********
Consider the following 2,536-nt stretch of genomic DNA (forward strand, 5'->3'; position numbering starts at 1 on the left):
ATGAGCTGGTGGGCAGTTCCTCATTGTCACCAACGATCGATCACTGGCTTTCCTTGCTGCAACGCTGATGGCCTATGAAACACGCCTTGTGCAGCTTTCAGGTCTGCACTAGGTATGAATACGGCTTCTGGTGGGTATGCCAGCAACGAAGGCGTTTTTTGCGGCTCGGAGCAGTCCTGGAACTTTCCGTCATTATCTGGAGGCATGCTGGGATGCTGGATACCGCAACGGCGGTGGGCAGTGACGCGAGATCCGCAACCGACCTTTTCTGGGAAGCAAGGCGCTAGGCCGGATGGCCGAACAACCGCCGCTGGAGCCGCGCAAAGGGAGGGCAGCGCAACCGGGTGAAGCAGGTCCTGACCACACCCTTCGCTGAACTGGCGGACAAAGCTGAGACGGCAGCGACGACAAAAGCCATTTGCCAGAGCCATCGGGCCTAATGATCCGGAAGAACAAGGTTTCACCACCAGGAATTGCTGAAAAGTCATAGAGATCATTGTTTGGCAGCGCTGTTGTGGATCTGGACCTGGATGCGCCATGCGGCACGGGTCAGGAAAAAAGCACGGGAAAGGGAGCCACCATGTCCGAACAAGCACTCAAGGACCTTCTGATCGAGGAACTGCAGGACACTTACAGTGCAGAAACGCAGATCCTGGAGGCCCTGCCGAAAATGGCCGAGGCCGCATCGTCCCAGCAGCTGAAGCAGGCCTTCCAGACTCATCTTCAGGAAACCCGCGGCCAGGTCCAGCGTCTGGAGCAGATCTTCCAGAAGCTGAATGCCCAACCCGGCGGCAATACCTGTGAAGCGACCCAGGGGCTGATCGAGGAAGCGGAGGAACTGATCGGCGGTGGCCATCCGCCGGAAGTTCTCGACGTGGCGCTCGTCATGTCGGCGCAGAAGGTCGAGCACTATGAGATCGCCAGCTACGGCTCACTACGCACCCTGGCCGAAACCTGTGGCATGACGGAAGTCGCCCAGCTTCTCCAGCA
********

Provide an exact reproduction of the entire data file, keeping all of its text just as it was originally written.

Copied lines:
Consider the following 2,536-nt stretch of genomic DNA (forward strand, 5'->3'; position numbering starts at 1 on the left):
ATGAGCTGGTGGGCAGTTCCTCATTGTCACCAACGATCGATCACTGGCTTTCCTTGCTGCAACGCTGATGGCCTATGAAACACGCCTTGTGCAGCTTTCAGGTCTGCACTAGGTATGAATACGGCTTCTGGTGGGTATGCCAGCAACGAAGGCGTTTTTTGCGGCTCGGAGCAGTCCTGGAACTTTCCGTCATTATCTGGAGGCATGCTGGGATGCTGGATACCGCAACGGCGGTGGGCAGTGACGCGAGATCCGCAACCGACCTTTTCTGGGAAGCAAGGCGCTAGGCCGGATGGCCGAACAACCGCCGCTGGAGCCGCGCAAAGGGAGGGCAGCGCAACCGGGTGAAGCAGGTCCTGACCACACCCTTCGCTGAACTGGCGGACAAAGCTGAGACGGCAGCGACGACAAAAGCCATTTGCCAGAGCCATCGGGCCTAATGATCCGGAAGAACAAGGTTTCACCACCAGGAATTGCTGAAAAGTCATAGAGATCATTGTTTGGCAGCGCTGTTGTGGATCTGGACCTGGATGCGCCATGCGGCACGGGTCAGGAAAAAAGCACGGGAAAGGGAGCCACCATGTCCGAACAAGCACTCAAGGACCTTCTGATCGAGGAACTGCAGGACACTTACAGTGCAGAAACGCAGATCCTGGAGGCCCTGCCGAAAATGGCCGAGGCCGCATCGTCCCAGCAGCTGAAGCAGGCCTTCCAGACTCATCTTCAGGAAACCCGCGGCCAGGTCCAGCGTCTGGAGCAGATCTTCCAGAAGCTGAATGCCCAACCCGGCGGCAATACCTGTGAAGCGACCCAGGGGCTGATCGAGGAAGCGGAGGAACTGATCGGCGGTGGCCATCCGCCGGAAGTTCTCGACGTGGCGCTCGTCATGTCGGCGCAGAAGGTCGAGCACTATGAGATCGCCAGCTACGGCTCACTACGCACCCTGGCCGAAACCTGTGGCATGACGGAAGTCGCCCAGCTTCTCCAGCA